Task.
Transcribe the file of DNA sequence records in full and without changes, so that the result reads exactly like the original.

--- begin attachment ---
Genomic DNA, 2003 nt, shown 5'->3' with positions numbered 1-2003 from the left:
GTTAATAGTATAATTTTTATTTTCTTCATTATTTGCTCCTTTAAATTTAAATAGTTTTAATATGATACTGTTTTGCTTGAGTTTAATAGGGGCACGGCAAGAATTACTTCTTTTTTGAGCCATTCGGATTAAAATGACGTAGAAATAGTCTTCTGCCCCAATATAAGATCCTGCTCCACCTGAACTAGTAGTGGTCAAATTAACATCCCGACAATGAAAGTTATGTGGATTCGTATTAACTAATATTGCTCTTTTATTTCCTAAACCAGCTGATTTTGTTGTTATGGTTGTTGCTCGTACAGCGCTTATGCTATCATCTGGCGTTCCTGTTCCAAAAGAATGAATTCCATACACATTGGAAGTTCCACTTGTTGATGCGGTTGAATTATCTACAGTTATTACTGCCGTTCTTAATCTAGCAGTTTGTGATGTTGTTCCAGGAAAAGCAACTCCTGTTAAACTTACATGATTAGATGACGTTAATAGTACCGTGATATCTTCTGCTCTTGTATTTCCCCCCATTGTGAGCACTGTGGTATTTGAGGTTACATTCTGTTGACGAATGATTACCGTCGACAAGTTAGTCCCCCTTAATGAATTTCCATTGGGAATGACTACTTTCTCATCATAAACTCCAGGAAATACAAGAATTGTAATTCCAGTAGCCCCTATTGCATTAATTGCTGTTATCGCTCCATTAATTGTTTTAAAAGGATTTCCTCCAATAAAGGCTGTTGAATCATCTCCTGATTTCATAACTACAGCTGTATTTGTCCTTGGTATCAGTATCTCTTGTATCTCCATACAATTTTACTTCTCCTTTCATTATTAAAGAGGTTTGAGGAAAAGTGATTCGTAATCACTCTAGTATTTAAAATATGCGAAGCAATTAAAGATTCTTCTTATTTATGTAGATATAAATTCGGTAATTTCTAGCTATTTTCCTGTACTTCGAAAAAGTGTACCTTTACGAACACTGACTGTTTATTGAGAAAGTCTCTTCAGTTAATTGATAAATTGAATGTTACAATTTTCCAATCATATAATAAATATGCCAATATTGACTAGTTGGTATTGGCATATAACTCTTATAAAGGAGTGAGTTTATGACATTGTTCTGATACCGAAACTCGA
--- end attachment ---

Genomic DNA, 2003 nt, shown 5'->3' with positions numbered 1-2003 from the left:
GTTAATAGTATAATTTTTATTTTCTTCATTATTTGCTCCTTTAAATTTAAATAGTTTTAATATGATACTGTTTTGCTTGAGTTTAATAGGGGCACGGCAAGAATTACTTCTTTTTTGAGCCATTCGGATTAAAATGACGTAGAAATAGTCTTCTGCCCCAATATAAGATCCTGCTCCACCTGAACTAGTAGTGGTCAAATTAACATCCCGACAATGAAAGTTATGTGGATTCGTATTAACTAATATTGCTCTTTTATTTCCTAAACCAGCTGATTTTGTTGTTATGGTTGTTGCTCGTACAGCGCTTATGCTATCATCTGGCGTTCCTGTTCCAAAAGAATGAATTCCATACACATTGGAAGTTCCACTTGTTGATGCGGTTGAATTATCTACAGTTATTACTGCCGTTCTTAATCTAGCAGTTTGTGATGTTGTTCCAGGAAAAGCAACTCCTGTTAAACTTACATGATTAGATGACGTTAATAGTACCGTGATATCTTCTGCTCTTGTATTTCCCCCCATTGTGAGCACTGTGGTATTTGAGGTTACATTCTGTTGACGAATGATTACCGTCGACAAGTTAGTCCCCCTTAATGAATTTCCATTGGGAATGACTACTTTCTCATCATAAACTCCAGGAAATACAAGAATTGTAATTCCAGTAGCCCCTATTGCATTAATTGCTGTTATCGCTCCATTAATTGTTTTAAAAGGATTTCCTCCAATAAAGGCTGTTGAATCATCTCCTGATTTCATAACTACAGCTGTATTTGTCCTTGGTATCAGTATCTCTTGTATCTCCATACAATTTTACTTCTCCTTTCATTATTAAAGAGGTTTGAGGAAAAGTGATTCGTAATCACTCTAGTATTTAAAATATGCGAAGCAATTAAAGATTCTTCTTATTTATGTAGATATAAATTCGGTAATTTCTAGCTATTTTCCTGTACTTCGAAAAAGTGTACCTTTACGAACACTGACTGTTTATTGAGAAAGTCTCTTCAGTTAATTGATAAATTGAATGTTACAATTTTCCAATCATATAATAAATATGCCAATATTGACTAGTTGGTATTGGCATATAACTCTTATAAAGGAGTGAGTTTATGACATTGTTCTGATACCGAAACTCGA